Most of the natural landscape is intact, i.e. there is little change or substitution of native vegetation, except around the wetlands, which are used during drought for cropping. There is pressure exerted by alien invaders, and deforestation caused by fuel-wood collection (Faria, M et Sitoi, Almeda, 1996). Some wild game animals are caught for food. The 2nd author observed a buck carcass being brought to the baraccas for slaughter in June 2005.

There are neither rivers nor estuaries in Ponta do Ouro. There are a few small lakes nearby a few kilometres inland. The most important Lake is Zilonto, the traditional water supply for the town, whose distribution system is largely derelict. Between May and September, the town feels a huge scarcity of water (ACNUR/PNUD, district profile, 1997). Most water is drawn from open wells and is of reasonable quality (Marwa 2004). Near the more urbanised well points such as the baraccas, the water is polluted by lechate from about 50 m3 of garbage. Two deaths (of children) were reported in May 2005, and attributed to drinking the contaminated well water. Clearly water supplies are vulnerable to weak environmental management.

In 1960 there were 5 500 species of animals recorded in southern Mozambique, of which 216 were mammals, elephants, lions, impalas, zebras, buffaloes, hippopotamus, crocodiles, antelopes, leopards, hyenas and wolves. Marine animals are becoming less abundant, especially fish, crayfish, crocodiles and lobsters (Faria, M et Sitoi, Almeida, 1996). Since 1980 the biodiversity was significantly reduced by civil war. Our project has completed preliminary studies on the botanical and zoological biodiversity, described in earlier Unesco reports (Rubuluza 2004).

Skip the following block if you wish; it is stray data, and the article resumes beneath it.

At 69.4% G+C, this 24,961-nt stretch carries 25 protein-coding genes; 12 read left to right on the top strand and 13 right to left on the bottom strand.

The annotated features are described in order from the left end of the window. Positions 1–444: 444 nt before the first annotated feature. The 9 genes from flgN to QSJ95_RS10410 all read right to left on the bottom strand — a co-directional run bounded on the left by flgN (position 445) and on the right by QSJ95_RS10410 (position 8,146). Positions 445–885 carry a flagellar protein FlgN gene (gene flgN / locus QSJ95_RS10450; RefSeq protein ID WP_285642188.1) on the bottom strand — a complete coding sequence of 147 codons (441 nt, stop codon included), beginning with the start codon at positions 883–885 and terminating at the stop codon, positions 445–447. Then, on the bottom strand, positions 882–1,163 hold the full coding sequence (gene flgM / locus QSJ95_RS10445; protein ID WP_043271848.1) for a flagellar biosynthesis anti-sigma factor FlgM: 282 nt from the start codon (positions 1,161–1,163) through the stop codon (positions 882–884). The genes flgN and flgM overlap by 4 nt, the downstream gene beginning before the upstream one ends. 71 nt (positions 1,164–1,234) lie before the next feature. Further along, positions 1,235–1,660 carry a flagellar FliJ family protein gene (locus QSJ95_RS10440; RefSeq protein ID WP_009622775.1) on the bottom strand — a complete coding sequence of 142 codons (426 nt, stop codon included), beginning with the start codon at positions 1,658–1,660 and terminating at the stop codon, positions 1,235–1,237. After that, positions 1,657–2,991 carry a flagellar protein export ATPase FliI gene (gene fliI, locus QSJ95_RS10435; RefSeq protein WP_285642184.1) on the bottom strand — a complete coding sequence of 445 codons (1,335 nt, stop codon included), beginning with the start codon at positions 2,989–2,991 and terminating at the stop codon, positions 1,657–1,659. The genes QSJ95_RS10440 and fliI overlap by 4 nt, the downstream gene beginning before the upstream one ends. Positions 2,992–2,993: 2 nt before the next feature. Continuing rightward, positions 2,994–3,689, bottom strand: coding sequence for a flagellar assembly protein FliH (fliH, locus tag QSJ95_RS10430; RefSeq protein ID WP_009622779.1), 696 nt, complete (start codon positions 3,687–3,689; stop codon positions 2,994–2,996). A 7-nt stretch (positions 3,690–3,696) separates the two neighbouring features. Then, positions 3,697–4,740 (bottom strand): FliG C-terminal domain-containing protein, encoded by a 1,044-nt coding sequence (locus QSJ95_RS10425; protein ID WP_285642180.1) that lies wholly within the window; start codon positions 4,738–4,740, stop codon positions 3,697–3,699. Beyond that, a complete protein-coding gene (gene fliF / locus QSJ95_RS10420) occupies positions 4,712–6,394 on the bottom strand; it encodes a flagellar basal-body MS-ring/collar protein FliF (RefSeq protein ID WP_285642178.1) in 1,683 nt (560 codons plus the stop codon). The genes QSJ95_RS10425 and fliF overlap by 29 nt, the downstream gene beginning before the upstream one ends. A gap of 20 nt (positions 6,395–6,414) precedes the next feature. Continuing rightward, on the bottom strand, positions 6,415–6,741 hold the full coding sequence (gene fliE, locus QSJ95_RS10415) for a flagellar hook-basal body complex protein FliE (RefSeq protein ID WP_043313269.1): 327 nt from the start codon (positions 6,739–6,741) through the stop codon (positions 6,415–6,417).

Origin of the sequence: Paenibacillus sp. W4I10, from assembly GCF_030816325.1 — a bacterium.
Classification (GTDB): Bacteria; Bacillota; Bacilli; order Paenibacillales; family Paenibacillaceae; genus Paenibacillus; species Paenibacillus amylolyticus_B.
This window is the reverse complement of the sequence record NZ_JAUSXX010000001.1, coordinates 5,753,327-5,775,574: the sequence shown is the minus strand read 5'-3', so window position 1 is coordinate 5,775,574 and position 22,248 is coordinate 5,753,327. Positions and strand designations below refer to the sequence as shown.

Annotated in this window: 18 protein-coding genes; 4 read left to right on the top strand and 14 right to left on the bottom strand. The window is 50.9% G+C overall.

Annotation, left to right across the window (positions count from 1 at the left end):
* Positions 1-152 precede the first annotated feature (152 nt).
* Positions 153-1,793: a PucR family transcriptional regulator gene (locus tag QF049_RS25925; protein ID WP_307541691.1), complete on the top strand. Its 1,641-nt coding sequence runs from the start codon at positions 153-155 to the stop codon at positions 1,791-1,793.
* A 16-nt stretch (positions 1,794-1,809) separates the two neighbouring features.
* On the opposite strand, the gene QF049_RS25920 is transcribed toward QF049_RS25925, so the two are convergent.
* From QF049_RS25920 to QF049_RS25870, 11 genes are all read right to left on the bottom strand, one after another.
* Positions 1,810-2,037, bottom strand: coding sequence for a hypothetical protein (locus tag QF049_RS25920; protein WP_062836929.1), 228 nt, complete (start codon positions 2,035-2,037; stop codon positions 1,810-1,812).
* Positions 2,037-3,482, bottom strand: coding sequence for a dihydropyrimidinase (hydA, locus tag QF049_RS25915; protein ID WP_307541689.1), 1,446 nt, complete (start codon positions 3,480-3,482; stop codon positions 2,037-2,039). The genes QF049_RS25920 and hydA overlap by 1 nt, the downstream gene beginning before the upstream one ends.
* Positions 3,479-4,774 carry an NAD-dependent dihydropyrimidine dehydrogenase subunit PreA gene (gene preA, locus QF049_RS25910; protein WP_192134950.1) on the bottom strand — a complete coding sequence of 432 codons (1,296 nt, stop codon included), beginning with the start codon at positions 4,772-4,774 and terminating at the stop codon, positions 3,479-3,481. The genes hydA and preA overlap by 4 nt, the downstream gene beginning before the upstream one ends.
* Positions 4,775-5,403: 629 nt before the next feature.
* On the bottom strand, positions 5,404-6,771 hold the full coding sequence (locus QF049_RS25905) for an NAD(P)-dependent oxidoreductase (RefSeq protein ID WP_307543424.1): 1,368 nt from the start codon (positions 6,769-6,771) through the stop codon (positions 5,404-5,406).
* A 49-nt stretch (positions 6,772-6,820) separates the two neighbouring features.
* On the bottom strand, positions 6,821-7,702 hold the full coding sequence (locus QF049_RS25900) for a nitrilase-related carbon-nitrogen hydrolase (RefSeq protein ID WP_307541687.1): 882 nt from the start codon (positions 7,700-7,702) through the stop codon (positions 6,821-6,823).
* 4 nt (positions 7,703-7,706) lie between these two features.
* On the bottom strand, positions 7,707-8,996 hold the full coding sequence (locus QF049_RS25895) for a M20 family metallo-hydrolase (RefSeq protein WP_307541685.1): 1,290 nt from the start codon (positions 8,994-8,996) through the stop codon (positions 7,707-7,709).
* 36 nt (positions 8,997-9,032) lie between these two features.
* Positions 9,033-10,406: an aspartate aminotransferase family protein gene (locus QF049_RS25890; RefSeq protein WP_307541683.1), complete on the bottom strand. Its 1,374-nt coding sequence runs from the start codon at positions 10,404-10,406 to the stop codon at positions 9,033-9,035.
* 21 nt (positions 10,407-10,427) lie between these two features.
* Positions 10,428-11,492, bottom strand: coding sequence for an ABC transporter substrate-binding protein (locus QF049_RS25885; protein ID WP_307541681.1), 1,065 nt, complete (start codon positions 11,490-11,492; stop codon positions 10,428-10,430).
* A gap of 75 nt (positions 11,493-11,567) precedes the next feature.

The custom of cattle grazing was also reduced greatly by civil war and subsequently to financial insecurity and the limited carrying capacity of the land (Ponta do Ouro Town Secretary, 2004). However, the replacement of cattle is suggested to give back the animal breed habit to the population in order to promote and stimulate the practice of agriculture since cattle can help in the cultivation and post sowing stages.

3. Socio-Economic Features

The public administration of the district of Matutuine has five posts, namely: Catembe, Catuane, Machangulo, Zitundo and Bela Vista, the capital of the district, and has twelve villages.

The district directorates of Agriculture and Fisheries, Industry and Trade, Tourism, Education, Housing and Public Works, Health, Culture, Youth and the Ministry represent the governmental framework for the Co-ordination of Social Action. There are other district services such as the Mail, Civil Notary, Judicial Tribunal, Public Politic and Intelligence services, public companies, i.e. the railway company Caminhos de Ferro (ACNUR et PNUD, 1997). However most of these services are located far from Ponta do Ouro and necessitate lengthy trips for even the simplest of municipal authorisations.

The town has 1600 inhabitants of which 90% live in shacks (Ponta do Ouro Town Secretary, 2004). Most of the people residing in this area come from Maputo and other parts of southern Mozambique. The local population emigrated during the armed conflict and about 600 have returned. The community displays a multi-ethnic reality with Shangaan dominant over Zulu.

Close to 90% of the population work in part-time or periodic jobs. These comprise tourism services, including sea boating and tour guiding. Many work as helpers in the maintenance of places where the tourists stay (idem, 2004). Without a local bank, not much is saved or invested by workers. Yet, many workers are upgrading their homes from thatch to concrete. Unfortunately the informal sector of the town has no layout plan, and with the construction of roads and water pipelines in future, this could present significant problems.